Internet Cognitive Behavioral Therapy (ICBT) Effective Even For Children

Written by Jim Folk
Written by Jim Folk
Written by Jim Folk
Last updated June 23, 2021
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Research has repeatedly shown that Cognitive Behavioral Therapy (CBT) is the most effective treatment for mental health disorders, such as anxiety disorder, depression, stress disorder, and even sleep disorders (insomnia, sleep dread).[1]

Research has also repeatedly shown that CBT delivered at a distance via telephone (teletherapy) or over the Internet (ICBT) is just as effective, if not more effective than delivered in person for adolescents and adults.[2][3][4][5]

The latest research has found that ICBT is also efficacious even for children (ages 8 to 12 years old).[6] The research findings are published as:

Between March 11, 2015, and Oct 21, 2016, 131 participants were recruited and allocated to either ICBT (n=66) or internet-delivered child-directed play (n=65). The clinician-assessed severity rating of the principal anxiety disorder improved significantly after the 12-weeks treatment period for participants in both ICBT (within-group effect size 1·22, 95% CI 0·78–1·65) and the active control (0·72, 0·44–1·00) groups. However, greater improvement was seen with ICBT than with the active control (estimated mean difference 0·79, 95% CI 0·42–1·16, p=0·002; between-group effect size 0·77, 95% CI 0·40–1·15). 29 (48%) participants in the ICBT group no longer had their principal diagnosis, compared to nine (15%) in the active control group (odds ratio 5·41, 95% CI 2·26 to 12·90, p 0·0001); the number needed to treat for ICBT to gain one additional participant in remission was three (95% CI 2·85 to 3·15). ICBT resulted in an average societal-cost saving of €493·05 (95% CI 477·17 to 508·92) per participant. No severe adverse events were reported.

Based on these findings, the researchers concluded:

“ICBT is an efficacious and cost-effective treatment for paediatric anxiety disorders that should be considered for implementation in routine clinical care.” has been delivering CBT at a distance (via telephone and over the Internet) since 2004. Our experiences agree with the above research.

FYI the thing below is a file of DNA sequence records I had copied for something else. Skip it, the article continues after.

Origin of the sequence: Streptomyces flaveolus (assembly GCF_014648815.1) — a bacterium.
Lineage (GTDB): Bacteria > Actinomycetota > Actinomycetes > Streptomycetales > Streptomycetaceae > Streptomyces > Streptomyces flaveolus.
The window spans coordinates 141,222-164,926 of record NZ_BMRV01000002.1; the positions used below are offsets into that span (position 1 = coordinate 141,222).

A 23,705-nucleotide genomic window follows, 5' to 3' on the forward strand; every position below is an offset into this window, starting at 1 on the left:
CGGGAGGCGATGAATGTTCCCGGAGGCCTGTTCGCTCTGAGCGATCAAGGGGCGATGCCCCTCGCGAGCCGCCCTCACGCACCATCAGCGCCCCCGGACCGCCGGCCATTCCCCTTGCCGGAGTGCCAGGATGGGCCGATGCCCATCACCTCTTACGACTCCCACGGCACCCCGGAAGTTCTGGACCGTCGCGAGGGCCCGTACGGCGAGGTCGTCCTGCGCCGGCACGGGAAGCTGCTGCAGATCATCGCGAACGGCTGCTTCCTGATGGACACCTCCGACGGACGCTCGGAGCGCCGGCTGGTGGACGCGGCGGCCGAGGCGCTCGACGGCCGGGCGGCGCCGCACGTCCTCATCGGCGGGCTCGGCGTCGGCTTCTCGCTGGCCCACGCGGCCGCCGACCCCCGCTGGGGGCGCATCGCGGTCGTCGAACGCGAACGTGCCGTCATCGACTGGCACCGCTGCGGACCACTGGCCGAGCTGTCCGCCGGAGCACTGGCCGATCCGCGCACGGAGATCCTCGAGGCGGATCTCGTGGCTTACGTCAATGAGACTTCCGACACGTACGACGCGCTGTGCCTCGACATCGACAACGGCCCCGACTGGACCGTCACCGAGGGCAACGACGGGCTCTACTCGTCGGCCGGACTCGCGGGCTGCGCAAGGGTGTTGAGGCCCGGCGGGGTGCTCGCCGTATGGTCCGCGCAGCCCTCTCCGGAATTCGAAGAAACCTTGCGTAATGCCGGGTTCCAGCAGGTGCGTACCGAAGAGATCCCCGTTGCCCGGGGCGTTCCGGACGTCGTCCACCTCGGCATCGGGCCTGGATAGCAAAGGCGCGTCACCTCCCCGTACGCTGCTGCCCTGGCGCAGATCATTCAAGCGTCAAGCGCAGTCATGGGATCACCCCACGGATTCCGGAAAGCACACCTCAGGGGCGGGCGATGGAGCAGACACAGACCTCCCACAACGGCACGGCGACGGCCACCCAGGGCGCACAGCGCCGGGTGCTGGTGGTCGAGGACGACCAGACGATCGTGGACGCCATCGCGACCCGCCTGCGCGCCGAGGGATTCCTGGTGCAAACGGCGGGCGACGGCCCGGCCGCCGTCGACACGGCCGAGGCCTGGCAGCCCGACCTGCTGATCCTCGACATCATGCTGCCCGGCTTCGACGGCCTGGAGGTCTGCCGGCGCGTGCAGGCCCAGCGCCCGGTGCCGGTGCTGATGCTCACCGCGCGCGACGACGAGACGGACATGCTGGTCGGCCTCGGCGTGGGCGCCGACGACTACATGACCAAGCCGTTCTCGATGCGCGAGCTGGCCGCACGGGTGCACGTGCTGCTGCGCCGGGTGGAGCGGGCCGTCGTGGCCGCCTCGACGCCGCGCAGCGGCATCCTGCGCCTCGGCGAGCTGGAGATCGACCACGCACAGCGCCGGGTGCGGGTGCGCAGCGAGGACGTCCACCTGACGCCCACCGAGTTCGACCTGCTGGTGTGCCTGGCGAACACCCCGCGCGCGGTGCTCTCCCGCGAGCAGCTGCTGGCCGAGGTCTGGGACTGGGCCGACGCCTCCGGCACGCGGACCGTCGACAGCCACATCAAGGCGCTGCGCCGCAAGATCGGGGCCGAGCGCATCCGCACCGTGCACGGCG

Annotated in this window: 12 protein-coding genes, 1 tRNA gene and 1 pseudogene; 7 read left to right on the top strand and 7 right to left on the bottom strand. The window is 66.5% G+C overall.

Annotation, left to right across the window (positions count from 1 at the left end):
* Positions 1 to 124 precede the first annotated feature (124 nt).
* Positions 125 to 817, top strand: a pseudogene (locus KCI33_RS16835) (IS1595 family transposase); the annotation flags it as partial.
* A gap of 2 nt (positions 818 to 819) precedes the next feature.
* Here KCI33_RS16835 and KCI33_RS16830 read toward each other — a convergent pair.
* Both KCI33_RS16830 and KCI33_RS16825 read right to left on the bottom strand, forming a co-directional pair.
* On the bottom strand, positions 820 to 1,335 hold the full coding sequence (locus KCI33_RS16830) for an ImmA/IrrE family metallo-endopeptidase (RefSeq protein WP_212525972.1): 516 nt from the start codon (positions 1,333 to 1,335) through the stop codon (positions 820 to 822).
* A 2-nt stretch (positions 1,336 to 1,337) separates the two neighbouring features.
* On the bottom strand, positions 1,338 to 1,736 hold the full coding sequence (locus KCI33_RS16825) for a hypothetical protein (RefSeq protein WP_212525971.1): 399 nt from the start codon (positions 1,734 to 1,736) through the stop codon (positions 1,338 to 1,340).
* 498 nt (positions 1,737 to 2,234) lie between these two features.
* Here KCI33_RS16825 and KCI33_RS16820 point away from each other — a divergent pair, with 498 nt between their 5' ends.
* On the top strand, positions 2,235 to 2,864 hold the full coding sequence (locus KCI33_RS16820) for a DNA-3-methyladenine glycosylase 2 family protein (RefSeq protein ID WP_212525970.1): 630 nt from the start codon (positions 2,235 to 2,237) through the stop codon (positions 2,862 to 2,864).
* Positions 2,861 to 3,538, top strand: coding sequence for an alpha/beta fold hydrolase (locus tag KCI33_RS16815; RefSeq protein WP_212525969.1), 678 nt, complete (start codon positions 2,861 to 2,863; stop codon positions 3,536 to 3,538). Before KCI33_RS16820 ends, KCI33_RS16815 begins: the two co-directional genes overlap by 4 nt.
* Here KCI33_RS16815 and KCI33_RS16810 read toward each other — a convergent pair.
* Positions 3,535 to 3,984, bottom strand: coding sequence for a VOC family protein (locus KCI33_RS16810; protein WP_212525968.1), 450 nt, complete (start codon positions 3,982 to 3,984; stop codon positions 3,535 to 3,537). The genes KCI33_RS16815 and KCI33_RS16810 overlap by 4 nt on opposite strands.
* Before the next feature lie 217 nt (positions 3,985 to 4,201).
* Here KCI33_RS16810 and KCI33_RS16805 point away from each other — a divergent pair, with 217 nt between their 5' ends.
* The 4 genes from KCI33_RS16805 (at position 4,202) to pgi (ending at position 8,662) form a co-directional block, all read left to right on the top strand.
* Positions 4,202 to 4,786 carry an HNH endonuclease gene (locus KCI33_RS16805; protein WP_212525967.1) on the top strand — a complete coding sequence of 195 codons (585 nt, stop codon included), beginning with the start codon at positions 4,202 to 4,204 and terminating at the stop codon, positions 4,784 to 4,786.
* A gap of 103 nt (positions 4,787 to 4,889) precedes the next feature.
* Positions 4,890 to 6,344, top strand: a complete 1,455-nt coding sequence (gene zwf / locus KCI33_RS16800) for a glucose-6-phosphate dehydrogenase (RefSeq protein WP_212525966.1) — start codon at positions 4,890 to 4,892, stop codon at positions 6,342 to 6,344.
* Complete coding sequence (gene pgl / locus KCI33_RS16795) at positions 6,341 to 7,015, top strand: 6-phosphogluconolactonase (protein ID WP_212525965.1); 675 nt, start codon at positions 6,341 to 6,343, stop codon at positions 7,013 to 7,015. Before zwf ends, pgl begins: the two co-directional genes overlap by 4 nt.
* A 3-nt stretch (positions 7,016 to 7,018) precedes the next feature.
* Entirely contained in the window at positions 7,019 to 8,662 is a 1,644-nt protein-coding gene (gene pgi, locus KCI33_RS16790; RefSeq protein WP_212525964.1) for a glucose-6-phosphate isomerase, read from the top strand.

You can read the press release for this research here.

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The combination of good self-help information and working with an experienced anxiety disorder therapist, coach, or counselor is the most effective way to address anxiety and its many symptoms. Until the core causes of anxiety are addressed – which we call the underlying factors of anxiety – a struggle with anxiety unwellness can return again and again. Dealing with the underlying factors of anxiety is the best way to address problematic anxiety.

Additional Resources Information, support, and coaching/counseling/therapy for problematic anxiety and its sensations and symptoms, including Internet Cognitive Behavioral Therapy (ICBT) Effective Even For Children.


1. Otte, Christian. “Cognitive Behavioral Therapy in Anxiety Disorders: Current State of the Evidence.” Current Neurology and Neuroscience Reports., U.S. National Library of Medicine, Dec. 2011,
2. “The Effectiveness of Internet Cognitive Behaviour Therapy (ICBT) for Social Anxiety Disorder across Two Routine Practice Pathways.” NeuroImage, Academic Press, 8 Nov. 2014,
3. Williams, Alishia D, and Gavin Andrews. “The Effectiveness of Internet Cognitive Behavioural Therapy (ICBT) for Depression in Primary Care: A Quality Assurance Study.” PLOS ONE, Public Library of Science,
4. Kumar, Vikram, et al. “The Effectiveness of Internet-Based Cognitive Behavioral Therapy in Treatment of Psychiatric Disorders.” Current Neurology and Neuroscience Reports., U.S. National Library of Medicine, 29 Aug. 2017,
5. Sijbrandij, M, et al. “EFFECTIVENESS OF INTERNET-DELIVERED COGNITIVE BEHAVIORAL THERAPY FOR POSTTRAUMATIC STRESS DISORDER: A SYSTEMATIC REVIEW AND meta-ANALYSIS.” Current Neurology and Neuroscience Reports., U.S. National Library of Medicine, Sept. 2016,
6. Jolstedt, Maral, et al. “Efficacy and Cost-Effectiveness of Therapist-Guided Internet Cognitive Behavioural Therapy for Paediatric Anxiety Disorders: a Single-Centre, Single-Blind, Randomised Controlled Trial.” NeuroImage, Academic Press, 18 Sept. 2018,